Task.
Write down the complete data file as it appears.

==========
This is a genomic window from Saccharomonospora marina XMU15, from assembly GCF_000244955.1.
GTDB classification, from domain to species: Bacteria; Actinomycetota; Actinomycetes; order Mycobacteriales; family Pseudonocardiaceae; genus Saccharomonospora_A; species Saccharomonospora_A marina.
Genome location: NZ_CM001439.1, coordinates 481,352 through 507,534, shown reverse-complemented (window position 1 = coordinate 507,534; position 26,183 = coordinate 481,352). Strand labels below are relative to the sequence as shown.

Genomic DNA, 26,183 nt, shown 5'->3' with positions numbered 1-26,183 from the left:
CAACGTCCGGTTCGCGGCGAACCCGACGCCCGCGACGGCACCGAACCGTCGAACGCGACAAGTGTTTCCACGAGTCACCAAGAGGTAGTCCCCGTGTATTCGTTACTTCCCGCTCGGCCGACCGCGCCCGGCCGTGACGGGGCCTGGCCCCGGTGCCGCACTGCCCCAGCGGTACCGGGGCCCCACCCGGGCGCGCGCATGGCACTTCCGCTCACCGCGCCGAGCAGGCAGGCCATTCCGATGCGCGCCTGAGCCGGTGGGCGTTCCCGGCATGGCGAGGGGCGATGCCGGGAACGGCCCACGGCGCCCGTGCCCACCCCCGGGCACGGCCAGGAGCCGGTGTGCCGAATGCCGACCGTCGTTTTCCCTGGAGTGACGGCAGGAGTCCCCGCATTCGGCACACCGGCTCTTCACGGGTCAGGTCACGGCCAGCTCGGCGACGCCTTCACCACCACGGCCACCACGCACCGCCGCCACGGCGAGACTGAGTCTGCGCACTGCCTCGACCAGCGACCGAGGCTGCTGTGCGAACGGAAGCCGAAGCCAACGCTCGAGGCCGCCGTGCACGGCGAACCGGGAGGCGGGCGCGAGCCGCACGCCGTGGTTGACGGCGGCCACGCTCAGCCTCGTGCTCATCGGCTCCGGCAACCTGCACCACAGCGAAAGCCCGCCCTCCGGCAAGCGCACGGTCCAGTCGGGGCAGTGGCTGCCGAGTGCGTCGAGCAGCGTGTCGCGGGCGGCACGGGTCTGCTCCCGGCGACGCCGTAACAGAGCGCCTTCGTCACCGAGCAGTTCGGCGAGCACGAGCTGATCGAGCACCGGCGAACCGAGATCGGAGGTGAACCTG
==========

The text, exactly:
This is a genomic window from Saccharomonospora marina XMU15, from assembly GCF_000244955.1.
GTDB classification, from domain to species: Bacteria; Actinomycetota; Actinomycetes; order Mycobacteriales; family Pseudonocardiaceae; genus Saccharomonospora_A; species Saccharomonospora_A marina.
Genome location: NZ_CM001439.1, coordinates 481,352 through 507,534, shown reverse-complemented (window position 1 = coordinate 507,534; position 26,183 = coordinate 481,352). Strand labels below are relative to the sequence as shown.

Genomic DNA, 26,183 nt, shown 5'->3' with positions numbered 1-26,183 from the left:
CAACGTCCGGTTCGCGGCGAACCCGACGCCCGCGACGGCACCGAACCGTCGAACGCGACAAGTGTTTCCACGAGTCACCAAGAGGTAGTCCCCGTGTATTCGTTACTTCCCGCTCGGCCGACCGCGCCCGGCCGTGACGGGGCCTGGCCCCGGTGCCGCACTGCCCCAGCGGTACCGGGGCCCCACCCGGGCGCGCGCATGGCACTTCCGCTCACCGCGCCGAGCAGGCAGGCCATTCCGATGCGCGCCTGAGCCGGTGGGCGTTCCCGGCATGGCGAGGGGCGATGCCGGGAACGGCCCACGGCGCCCGTGCCCACCCCCGGGCACGGCCAGGAGCCGGTGTGCCGAATGCCGACCGTCGTTTTCCCTGGAGTGACGGCAGGAGTCCCCGCATTCGGCACACCGGCTCTTCACGGGTCAGGTCACGGCCAGCTCGGCGACGCCTTCACCACCACGGCCACCACGCACCGCCGCCACGGCGAGACTGAGTCTGCGCACTGCCTCGACCAGCGACCGAGGCTGCTGTGCGAACGGAAGCCGAAGCCAACGCTCGAGGCCGCCGTGCACGGCGAACCGGGAGGCGGGCGCGAGCCGCACGCCGTGGTTGACGGCGGCCACGCTCAGCCTCGTGCTCATCGGCTCCGGCAACCTGCACCACAGCGAAAGCCCGCCCTCCGGCAAGCGCACGGTCCAGTCGGGGCAGTGGCTGCCGAGTGCGTCGAGCAGCGTGTCGCGGGCGGCACGGGTCTGCTCCCGGCGACGCCGTAACAGAGCGCCTTCGTCACCGAGCAGTTCGGCGAGCACGAGCTGATCGAGCACCGGCGAACCGAGATCGGAGGTGAACCTG